Climate Smart Water governance report cover

Climate Smart Water Governance


September 11,, 2019

Executive Summary

The Climate Smart Water Governance project sought to address inequality and unequal access to water in Garissa and Kilifi counties. The perennial water shortages continue to affect these dry areas, causing malnutrition, domestic and inter-clan conflicts. The severity of prioritizing better water management practises cannot be overemphasized, especially within the Arid and Semi-Arid Lands (ASAL) regions of the country. Different interventions that focus policy development, behaviour change, community water storage action, and practises directly linked to utilization of water resource, remain paramount. Climate smart water governance project was designed to effect change through policy advocacy that included facilitation of engagement forums and session between the government and stakeholders within the water sector, including the community. This process intended to achieve better water management practices and easy accessibility to the scarce resource.


The project with an 18-month implementation period was well set out with three outputs laid out as a roadmap to achieving smarter mechanisms of water management and governance across the two counties of Garissa and Kilifi. This report documents findings from an end line evaluation using outcome harvesting.  The initial stage comprised of the description of the outcome process, identification of stakeholders to be involved in the harvesting process. The respondents were identified via a purposive sampling process, infused with grounded theory. The saturation levels were achieved, at a notable sample size of 40 individuals per sub-county where the project was implemented, (treating a sub-county as a sample frame where change happens), as well as a similar number for the substantiation process.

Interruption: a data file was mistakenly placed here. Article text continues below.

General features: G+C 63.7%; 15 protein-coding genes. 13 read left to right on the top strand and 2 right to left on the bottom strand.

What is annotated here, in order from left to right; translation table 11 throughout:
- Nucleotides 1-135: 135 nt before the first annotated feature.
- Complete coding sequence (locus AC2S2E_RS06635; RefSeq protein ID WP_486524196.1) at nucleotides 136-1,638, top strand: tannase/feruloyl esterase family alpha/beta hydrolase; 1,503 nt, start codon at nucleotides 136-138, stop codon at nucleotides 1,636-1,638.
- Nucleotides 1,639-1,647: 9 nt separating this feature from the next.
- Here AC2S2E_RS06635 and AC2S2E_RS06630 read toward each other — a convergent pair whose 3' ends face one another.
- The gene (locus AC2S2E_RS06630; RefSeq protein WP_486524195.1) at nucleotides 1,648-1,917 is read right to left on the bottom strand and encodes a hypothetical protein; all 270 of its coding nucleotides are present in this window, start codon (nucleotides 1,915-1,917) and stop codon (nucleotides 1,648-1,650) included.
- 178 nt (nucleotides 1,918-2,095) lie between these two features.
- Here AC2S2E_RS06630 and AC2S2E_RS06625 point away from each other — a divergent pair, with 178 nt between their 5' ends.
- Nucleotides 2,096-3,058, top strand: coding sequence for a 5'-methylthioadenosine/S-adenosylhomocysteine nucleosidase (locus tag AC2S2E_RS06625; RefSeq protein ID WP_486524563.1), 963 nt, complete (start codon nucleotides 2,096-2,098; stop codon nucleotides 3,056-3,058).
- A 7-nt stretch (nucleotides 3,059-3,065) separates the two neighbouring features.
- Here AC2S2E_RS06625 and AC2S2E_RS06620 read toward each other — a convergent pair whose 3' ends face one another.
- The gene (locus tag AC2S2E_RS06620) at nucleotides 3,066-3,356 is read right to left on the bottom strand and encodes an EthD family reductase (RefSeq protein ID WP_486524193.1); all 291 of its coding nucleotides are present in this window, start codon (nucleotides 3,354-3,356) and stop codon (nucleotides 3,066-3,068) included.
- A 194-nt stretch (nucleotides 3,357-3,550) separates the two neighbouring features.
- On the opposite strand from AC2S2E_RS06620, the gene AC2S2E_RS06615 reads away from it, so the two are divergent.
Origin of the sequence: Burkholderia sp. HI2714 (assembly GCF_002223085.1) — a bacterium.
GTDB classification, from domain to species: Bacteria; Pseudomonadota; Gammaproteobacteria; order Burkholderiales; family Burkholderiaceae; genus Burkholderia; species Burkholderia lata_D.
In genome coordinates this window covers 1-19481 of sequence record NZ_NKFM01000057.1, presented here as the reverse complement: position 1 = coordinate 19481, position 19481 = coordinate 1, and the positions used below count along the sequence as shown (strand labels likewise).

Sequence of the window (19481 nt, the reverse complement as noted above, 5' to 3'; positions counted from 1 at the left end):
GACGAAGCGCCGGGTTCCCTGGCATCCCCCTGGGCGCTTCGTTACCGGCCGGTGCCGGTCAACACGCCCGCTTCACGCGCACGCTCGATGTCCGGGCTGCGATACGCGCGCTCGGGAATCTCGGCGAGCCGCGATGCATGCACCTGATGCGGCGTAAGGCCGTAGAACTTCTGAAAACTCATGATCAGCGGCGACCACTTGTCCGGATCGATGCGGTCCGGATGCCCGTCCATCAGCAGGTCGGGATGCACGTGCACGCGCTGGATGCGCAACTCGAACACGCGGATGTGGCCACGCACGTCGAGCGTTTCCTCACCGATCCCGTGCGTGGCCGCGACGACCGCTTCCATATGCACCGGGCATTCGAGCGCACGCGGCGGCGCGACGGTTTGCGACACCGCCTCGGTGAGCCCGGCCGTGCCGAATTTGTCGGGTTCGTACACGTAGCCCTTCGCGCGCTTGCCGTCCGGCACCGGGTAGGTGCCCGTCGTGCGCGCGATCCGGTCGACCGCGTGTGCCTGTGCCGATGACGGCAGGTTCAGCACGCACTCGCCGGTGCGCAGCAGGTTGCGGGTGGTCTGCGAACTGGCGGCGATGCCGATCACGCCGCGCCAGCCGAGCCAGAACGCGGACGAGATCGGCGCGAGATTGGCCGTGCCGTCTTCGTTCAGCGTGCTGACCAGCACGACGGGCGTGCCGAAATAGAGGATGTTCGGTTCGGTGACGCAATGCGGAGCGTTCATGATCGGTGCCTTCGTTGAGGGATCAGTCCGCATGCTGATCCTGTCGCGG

The sampling ensured gender inclusivity with the total number of respondents at the household level, key informants and workshop formats having an almost 50/50 ratio of male and female attendants. The outcomes were analysed based on the orientation of change, with the stories constituting a total of 24 outcomes harvested in the two counties.  The analysis themes focused on the role of the project, orientation of the outcome, type of change, and the level of change. The most frequent types of changes were from outcomes that affected community’s knowledge and capabilities (12/24 outcomes) and the strategies (6 of 24 outcomes). These outcomes show that though there was minimal messaging about the project, the aim at behaviour change based on the training from the project resulted in positive outcomes at (20 of 24 outcomes). Additional substantiation was done using behaviour categorization of; Always, Most of the time, Sometimes, Half the time, Never and Not Applicable.


The project provided value across the community and individual levels; with the most significant outcomes (18 of 24 outcomes) showing an improvement in water management processes at individual and household levels. Other outcomes that focused on community engagement, group formation and conflict management, were confirmed. In Garissa, the stories documented conflict resolution processes improved both at the community and the household levels. The outcome on stakeholder’s engagement, especially with the water services providers like GAWASCO, MAWASCO, KIMAWASCO and Northern water services board, was not witnessed, at least at the community level. The full list of the outcomes with the table is included in the annex.